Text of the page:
The Holocaust Object in Polish and Polish-Jewish Culture

The Holocaust Object in Polish and Polish-Jewish Culture

by Bozena Shallcross

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Overview

In stark contrast to the widespread preoccupation with the wartime looting of priceless works of art, Bożena Shallcross focuses on the meaning of ordinary objects—pots, eyeglasses, shoes, clothing, kitchen utensils—tangible vestiges of a once-lived reality, which she reads here as cultural texts. Shallcross delineates the ways in which Holocaust objects are represented in Polish and Polish-Jewish texts written during or shortly after World War II. These representational strategies are distilled from the writings of Zuzanna Ginczanka, Władysław Szlengel, Zofia Nałkowska, Czesław Miłosz, Jerzy Andrzejewski, and Tadeusz Borowski. Combining close readings of selected texts with critical interrogations of a wide range of philosophical and theoretical approaches to the nature of matter, Shallcross's study broadens the current discourse on the Holocaust by embracing humble and overlooked material objects as they were perceived by writers of that time.

Product Details

ISBN-13: 9780253355645
Publisher: Indiana University Press
Publication date: 02/21/2011
Pages: 200
Product dimensions: 6.10(w) x 9.20(h) x 0.90(d)
Age Range: 18 Years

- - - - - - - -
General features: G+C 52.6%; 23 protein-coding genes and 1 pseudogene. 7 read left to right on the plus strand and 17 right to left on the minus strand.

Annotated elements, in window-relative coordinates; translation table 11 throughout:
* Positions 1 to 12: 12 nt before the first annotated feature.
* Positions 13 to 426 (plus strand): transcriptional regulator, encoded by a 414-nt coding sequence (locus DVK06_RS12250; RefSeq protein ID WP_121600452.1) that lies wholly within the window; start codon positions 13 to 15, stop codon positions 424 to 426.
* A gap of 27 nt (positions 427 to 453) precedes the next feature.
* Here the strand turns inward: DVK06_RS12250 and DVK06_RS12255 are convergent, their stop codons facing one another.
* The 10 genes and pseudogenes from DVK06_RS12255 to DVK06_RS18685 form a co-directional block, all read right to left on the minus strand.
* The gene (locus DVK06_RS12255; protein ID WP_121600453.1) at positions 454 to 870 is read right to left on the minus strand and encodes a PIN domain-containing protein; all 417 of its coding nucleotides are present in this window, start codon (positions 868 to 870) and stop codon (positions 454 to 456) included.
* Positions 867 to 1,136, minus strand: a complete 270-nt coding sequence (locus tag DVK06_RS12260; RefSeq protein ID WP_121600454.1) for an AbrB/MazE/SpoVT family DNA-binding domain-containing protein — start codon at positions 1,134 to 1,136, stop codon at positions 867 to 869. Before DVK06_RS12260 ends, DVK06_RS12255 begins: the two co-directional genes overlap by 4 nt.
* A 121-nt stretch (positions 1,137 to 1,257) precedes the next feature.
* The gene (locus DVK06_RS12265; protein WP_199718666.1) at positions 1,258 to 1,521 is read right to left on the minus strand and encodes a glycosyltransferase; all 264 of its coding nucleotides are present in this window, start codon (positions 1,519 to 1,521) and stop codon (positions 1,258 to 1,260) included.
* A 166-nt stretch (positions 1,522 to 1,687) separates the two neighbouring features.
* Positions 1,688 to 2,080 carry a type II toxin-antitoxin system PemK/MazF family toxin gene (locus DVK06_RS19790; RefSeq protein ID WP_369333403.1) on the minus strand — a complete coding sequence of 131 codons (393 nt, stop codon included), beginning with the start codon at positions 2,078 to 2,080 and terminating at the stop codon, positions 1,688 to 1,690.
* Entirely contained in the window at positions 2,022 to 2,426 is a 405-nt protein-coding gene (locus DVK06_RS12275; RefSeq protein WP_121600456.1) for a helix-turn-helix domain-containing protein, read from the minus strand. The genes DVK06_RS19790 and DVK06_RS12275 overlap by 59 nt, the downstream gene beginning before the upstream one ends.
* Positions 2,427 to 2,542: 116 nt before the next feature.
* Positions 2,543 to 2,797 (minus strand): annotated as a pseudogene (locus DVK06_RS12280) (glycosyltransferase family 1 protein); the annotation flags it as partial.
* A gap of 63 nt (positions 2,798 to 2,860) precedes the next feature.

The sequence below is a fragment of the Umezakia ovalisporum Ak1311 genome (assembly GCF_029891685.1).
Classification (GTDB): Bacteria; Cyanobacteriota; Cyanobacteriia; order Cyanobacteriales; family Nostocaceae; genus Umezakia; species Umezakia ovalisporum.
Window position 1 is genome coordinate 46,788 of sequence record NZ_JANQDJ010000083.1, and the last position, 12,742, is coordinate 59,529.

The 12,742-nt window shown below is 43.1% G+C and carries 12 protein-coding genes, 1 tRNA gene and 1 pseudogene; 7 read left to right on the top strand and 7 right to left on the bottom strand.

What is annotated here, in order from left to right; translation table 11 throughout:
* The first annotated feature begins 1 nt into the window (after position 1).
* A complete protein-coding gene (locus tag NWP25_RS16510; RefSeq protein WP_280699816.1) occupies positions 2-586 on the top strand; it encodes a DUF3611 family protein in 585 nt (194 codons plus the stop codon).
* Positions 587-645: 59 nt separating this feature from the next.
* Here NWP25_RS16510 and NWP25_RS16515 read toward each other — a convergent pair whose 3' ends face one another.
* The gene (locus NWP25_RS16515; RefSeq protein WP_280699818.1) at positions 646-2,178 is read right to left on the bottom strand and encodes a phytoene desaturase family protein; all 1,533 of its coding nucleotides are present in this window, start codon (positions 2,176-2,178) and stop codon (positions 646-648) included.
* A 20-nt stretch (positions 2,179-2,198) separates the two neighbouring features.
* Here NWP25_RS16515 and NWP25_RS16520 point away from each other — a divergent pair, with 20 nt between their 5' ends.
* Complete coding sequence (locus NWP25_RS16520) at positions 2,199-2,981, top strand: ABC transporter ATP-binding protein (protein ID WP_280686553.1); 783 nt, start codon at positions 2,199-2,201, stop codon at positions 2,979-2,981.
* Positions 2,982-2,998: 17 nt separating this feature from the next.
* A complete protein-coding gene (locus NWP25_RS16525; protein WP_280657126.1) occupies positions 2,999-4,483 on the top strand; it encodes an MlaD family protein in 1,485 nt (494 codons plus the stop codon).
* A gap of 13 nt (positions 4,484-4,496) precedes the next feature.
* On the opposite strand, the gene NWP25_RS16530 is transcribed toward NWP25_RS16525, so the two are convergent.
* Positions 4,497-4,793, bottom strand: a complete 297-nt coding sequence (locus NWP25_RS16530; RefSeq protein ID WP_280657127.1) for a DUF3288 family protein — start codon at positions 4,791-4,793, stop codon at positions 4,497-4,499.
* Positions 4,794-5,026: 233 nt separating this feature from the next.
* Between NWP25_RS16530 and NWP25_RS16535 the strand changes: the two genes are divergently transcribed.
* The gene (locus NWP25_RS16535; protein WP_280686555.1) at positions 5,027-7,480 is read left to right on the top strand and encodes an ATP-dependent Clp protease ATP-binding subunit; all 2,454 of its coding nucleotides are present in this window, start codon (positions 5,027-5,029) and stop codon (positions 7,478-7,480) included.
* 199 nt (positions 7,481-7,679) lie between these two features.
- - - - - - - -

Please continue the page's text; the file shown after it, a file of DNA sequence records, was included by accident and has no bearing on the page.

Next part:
About the Author

Bożena Shallcross is Associate Professor of Slavic Languages and Literatures at the University of Chicago. She is author of Through the Poet's Eye: The Travels of Zagajewski, Herbert, and Brodsky and editor (with David L. Ransel) of Polish Encounters/Russian Identity (IUP, 2005).

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The Holocaust Object in Polish and Polish-Jewish Culture


By Bozena Shallcross

Indiana University Press

Copyright © 2011 Bozena Shallcross
All rights reserved.
ISBN: 978-0-253-35564-5



CHAPTER 1

A Dandy and Jewish Detritus

I who am not, who only was once, There where the road led to the camp gate.

My trace, a diary hidden between bricks. Perhaps someday it will be unearthed.

— Czeslaw Milosz


The Nazi war economy sustained itself not only through production, exploitation, or looting, but also through substitution and replacement, which took the form of a whole range of ersatz products, cheap fakes, and impermanent copies. For example, an inferior food product made from sugar beets replaced marmalade and its proverbially bad taste was long remembered after the war. These imitative products were a part of larger processes of emulation summed up by Kazimierz Wyka in the phrase zycie na niby, "life as if lived, life not quite lived." One encounters the same bitter resentment in the expression zycie-ersatz, "ersatz life," coined by Wladyslaw Szlengel, the Polish-Jewish poet (1914–1943), to whom this chapter is dedicated. The expression aptly refers to his existence in the Warsaw Ghetto.

This ubiquitous substitutive force had its parallel within the domain of Holocaust representation, mainly in its wide use of metonymy and synecdoche. When objects entered the frame of representation, playing the role of protagonists while signifying their absent users, they performed only one role among the many available in the metonymical paradigm. Paradoxically, this entrance into the sphere of representation gave trivial things their maximum agency.